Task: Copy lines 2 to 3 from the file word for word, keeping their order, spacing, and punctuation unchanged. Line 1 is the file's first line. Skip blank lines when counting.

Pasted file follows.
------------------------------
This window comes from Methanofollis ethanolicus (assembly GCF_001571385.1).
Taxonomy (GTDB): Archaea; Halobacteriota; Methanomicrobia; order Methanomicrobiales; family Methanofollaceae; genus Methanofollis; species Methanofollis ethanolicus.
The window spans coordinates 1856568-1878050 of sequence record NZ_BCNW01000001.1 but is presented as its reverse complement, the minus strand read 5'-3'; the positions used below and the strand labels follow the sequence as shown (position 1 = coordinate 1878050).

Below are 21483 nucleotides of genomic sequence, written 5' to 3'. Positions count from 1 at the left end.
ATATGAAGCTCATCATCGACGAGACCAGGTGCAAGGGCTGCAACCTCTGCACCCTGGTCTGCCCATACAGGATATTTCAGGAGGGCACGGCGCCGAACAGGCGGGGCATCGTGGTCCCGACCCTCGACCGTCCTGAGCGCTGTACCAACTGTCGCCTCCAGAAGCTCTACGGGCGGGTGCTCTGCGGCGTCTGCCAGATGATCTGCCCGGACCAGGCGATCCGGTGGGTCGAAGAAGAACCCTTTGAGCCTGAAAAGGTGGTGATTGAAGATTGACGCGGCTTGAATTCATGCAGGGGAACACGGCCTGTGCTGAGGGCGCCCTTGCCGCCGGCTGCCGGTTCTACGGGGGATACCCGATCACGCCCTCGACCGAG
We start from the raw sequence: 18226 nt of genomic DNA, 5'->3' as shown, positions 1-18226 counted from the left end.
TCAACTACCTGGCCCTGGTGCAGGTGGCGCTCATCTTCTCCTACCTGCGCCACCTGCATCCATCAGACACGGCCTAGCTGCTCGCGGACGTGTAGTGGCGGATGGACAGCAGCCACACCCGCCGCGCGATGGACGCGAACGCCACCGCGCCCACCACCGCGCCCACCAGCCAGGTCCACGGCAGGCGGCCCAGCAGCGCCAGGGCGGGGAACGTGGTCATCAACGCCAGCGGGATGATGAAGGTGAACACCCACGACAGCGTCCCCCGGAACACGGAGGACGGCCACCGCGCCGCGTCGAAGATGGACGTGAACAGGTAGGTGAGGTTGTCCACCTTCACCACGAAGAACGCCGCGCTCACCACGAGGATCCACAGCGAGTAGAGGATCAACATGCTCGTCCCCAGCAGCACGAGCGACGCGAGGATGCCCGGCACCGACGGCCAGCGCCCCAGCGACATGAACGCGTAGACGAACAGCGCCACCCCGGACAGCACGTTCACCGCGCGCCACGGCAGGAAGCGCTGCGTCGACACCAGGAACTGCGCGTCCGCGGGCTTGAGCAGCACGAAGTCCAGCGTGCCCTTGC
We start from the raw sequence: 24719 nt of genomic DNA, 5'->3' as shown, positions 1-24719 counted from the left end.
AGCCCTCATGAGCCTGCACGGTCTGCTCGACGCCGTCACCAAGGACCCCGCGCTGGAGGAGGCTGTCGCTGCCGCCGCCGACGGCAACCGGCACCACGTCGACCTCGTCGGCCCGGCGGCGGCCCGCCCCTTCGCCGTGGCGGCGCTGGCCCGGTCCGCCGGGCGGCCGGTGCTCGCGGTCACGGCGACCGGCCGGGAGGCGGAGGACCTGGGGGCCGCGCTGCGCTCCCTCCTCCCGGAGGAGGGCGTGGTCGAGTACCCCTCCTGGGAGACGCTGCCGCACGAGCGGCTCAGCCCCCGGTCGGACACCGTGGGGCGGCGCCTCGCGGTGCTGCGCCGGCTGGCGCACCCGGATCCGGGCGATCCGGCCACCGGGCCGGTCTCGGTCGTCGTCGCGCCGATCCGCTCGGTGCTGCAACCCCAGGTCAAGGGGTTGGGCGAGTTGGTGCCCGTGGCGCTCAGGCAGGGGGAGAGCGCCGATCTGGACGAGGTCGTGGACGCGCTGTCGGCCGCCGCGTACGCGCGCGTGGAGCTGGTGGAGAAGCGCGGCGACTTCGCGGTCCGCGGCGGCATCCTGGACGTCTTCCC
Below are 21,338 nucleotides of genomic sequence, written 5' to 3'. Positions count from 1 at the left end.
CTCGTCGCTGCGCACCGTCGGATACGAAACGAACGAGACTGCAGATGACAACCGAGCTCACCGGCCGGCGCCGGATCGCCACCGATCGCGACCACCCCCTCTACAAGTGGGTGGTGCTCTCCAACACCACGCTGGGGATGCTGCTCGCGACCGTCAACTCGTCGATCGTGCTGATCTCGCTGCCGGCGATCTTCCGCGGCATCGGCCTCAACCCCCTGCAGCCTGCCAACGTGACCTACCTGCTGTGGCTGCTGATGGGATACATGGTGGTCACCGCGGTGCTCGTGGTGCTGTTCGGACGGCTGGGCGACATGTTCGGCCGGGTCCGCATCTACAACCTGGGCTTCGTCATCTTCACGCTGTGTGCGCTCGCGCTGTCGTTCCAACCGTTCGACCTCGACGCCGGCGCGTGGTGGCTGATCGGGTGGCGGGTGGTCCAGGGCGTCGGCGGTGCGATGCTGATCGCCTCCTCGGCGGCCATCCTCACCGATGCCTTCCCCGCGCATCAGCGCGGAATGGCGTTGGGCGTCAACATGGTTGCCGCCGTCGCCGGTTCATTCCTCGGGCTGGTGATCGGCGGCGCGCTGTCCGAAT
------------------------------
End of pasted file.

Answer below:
Taxonomy (GTDB): Archaea; Halobacteriota; Methanomicrobia; order Methanomicrobiales; family Methanofollaceae; genus Methanofollis; species Methanofollis ethanolicus.
The window spans coordinates 1856568-1878050 of sequence record NZ_BCNW01000001.1 but is presented as its reverse complement, the minus strand read 5'-3'; the positions used below and the strand labels follow the sequence as shown (position 1 = coordinate 1878050).